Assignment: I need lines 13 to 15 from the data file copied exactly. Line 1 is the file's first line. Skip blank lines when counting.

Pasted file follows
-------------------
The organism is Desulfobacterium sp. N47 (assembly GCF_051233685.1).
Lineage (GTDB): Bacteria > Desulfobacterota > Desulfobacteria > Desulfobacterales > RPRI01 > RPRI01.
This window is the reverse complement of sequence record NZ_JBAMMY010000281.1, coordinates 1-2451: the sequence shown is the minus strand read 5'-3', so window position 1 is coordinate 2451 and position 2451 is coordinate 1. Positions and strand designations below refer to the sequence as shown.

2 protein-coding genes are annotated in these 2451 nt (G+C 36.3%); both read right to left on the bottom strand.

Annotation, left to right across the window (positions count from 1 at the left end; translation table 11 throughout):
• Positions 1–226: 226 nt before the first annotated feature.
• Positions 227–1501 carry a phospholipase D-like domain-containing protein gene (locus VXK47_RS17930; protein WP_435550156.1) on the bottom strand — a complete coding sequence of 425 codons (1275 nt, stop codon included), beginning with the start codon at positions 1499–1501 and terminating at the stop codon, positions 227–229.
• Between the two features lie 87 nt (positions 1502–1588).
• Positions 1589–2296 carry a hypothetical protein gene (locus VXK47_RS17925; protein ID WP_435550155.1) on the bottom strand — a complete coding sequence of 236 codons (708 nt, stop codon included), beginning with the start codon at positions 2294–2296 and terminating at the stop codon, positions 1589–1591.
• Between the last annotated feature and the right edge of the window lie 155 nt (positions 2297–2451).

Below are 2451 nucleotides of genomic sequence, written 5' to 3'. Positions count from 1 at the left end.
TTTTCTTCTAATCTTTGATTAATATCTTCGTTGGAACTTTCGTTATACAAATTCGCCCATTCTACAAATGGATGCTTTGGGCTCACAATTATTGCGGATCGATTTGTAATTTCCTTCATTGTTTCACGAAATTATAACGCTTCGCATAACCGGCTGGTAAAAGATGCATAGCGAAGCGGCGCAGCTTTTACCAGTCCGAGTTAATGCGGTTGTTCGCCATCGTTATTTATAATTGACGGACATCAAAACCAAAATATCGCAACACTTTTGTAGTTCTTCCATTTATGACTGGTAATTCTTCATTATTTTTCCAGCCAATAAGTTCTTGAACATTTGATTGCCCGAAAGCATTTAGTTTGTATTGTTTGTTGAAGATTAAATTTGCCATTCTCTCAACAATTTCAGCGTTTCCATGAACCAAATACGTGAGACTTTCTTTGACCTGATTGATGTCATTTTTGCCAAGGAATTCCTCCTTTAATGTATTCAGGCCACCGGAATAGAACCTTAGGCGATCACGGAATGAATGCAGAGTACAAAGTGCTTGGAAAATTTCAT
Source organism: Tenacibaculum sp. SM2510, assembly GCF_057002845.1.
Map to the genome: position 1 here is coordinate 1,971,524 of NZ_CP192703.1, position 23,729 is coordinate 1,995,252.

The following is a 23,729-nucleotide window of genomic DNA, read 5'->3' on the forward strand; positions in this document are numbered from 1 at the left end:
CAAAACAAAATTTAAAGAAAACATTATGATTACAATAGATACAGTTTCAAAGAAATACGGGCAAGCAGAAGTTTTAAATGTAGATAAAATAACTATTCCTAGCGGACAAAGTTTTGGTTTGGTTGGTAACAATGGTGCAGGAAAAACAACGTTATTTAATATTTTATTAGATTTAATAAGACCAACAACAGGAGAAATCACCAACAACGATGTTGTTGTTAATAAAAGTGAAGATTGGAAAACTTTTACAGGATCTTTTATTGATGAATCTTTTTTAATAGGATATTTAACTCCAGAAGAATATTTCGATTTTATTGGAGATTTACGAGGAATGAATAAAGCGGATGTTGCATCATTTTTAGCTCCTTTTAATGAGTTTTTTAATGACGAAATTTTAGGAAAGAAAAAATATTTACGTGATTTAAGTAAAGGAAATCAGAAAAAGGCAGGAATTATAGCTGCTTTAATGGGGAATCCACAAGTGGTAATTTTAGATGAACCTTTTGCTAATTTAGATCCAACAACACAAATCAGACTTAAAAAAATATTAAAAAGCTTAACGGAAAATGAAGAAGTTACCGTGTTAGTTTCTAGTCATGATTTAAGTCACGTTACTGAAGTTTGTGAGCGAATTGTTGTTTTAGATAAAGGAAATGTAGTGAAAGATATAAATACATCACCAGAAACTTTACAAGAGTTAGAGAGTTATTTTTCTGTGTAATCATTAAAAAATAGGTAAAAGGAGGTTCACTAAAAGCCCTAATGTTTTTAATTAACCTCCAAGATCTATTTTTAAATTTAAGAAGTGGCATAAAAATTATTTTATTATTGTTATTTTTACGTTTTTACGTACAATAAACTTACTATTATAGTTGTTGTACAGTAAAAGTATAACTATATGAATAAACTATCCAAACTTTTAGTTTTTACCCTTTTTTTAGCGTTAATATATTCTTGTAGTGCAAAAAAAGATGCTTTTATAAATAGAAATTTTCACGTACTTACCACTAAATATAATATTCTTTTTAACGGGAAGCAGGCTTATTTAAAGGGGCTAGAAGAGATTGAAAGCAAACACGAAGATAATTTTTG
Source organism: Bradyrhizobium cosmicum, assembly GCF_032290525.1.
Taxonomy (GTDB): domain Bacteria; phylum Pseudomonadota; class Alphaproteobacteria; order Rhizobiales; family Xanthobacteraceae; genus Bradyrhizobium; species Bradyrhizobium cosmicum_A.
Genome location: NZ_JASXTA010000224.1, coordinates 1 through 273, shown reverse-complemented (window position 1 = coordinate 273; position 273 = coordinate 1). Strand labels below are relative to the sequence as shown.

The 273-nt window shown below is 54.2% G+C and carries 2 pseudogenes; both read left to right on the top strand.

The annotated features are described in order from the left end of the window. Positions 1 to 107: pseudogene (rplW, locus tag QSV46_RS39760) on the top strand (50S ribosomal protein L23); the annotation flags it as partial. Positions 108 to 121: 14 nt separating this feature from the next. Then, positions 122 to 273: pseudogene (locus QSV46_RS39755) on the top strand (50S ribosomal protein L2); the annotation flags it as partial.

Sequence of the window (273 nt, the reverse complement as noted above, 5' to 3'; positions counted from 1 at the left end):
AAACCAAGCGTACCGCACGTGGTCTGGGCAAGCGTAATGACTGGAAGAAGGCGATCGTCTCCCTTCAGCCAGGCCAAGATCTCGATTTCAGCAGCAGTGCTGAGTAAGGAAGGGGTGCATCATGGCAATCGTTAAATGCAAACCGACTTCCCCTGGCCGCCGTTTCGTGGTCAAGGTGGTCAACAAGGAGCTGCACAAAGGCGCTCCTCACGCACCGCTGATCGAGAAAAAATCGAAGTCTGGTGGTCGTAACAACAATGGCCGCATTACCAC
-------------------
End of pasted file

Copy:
Source organism: Tenacibaculum sp. SM2510, assembly GCF_057002845.1.
Map to the genome: position 1 here is coordinate 1,971,524 of NZ_CP192703.1, position 23,729 is coordinate 1,995,252.

The following is a 23,729-nucleotide window of genomic DNA, read 5'->3' on the forward strand; positions in this document are numbered from 1 at the left end: